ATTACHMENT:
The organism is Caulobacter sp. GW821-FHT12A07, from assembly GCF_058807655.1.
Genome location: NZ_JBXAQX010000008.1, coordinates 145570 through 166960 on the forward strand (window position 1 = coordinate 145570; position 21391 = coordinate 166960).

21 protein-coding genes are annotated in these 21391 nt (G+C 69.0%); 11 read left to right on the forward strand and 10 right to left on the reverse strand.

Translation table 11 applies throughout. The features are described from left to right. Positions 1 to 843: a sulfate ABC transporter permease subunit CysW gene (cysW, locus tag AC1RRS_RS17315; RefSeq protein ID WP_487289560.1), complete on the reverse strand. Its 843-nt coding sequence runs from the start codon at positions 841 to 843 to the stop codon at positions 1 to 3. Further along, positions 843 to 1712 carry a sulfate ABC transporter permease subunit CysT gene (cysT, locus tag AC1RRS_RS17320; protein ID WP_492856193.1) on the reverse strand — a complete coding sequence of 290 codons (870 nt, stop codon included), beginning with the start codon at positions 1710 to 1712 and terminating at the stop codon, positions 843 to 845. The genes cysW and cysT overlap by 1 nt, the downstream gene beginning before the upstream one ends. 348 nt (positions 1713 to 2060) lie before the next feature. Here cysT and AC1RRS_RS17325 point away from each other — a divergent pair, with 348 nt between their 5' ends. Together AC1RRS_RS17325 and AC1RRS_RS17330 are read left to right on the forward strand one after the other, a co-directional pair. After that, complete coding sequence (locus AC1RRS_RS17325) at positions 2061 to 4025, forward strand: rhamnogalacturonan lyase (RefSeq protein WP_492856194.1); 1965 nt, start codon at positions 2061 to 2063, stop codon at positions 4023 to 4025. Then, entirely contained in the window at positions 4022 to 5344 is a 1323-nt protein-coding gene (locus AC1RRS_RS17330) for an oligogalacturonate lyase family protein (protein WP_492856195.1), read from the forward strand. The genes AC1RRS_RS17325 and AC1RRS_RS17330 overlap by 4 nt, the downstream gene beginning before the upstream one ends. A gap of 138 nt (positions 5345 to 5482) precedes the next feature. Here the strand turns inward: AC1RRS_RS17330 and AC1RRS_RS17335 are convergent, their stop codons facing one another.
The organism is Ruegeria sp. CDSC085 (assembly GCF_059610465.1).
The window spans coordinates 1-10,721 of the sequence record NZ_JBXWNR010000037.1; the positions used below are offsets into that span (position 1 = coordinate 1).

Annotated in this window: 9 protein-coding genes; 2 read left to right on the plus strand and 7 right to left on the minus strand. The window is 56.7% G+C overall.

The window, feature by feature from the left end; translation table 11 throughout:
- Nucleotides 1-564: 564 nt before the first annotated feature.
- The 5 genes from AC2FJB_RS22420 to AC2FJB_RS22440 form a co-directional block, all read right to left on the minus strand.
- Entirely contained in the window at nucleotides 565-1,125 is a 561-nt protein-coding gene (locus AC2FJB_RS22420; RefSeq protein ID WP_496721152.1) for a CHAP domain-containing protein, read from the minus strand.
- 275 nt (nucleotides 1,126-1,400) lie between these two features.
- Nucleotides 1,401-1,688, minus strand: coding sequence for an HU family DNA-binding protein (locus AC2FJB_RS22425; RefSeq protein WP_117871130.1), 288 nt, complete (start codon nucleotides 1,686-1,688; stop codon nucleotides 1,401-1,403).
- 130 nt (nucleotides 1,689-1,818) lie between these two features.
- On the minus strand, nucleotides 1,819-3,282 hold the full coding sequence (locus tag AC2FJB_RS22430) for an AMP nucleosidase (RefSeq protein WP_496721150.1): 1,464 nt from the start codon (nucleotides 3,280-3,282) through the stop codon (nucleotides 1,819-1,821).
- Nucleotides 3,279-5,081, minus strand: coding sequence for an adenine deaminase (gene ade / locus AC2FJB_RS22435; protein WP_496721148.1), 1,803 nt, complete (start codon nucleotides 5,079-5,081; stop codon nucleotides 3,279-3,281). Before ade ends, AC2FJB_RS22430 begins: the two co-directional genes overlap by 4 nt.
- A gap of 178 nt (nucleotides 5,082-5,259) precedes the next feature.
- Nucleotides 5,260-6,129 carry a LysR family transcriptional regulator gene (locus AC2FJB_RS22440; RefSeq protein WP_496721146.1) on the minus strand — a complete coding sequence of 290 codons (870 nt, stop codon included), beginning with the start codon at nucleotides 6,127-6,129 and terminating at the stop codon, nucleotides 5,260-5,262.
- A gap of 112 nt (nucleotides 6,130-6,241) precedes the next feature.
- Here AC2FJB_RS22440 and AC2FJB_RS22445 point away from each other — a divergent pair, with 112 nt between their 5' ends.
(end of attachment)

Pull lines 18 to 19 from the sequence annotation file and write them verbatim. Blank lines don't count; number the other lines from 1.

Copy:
- Nucleotides 5,260-6,129 carry a LysR family transcriptional regulator gene (locus AC2FJB_RS22440; RefSeq protein WP_496721146.1) on the minus strand — a complete coding sequence of 290 codons (870 nt, stop codon included), beginning with the start codon at nucleotides 6,127-6,129 and terminating at the stop codon, nucleotides 5,260-5,262.
- A gap of 112 nt (nucleotides 6,130-6,241) precedes the next feature.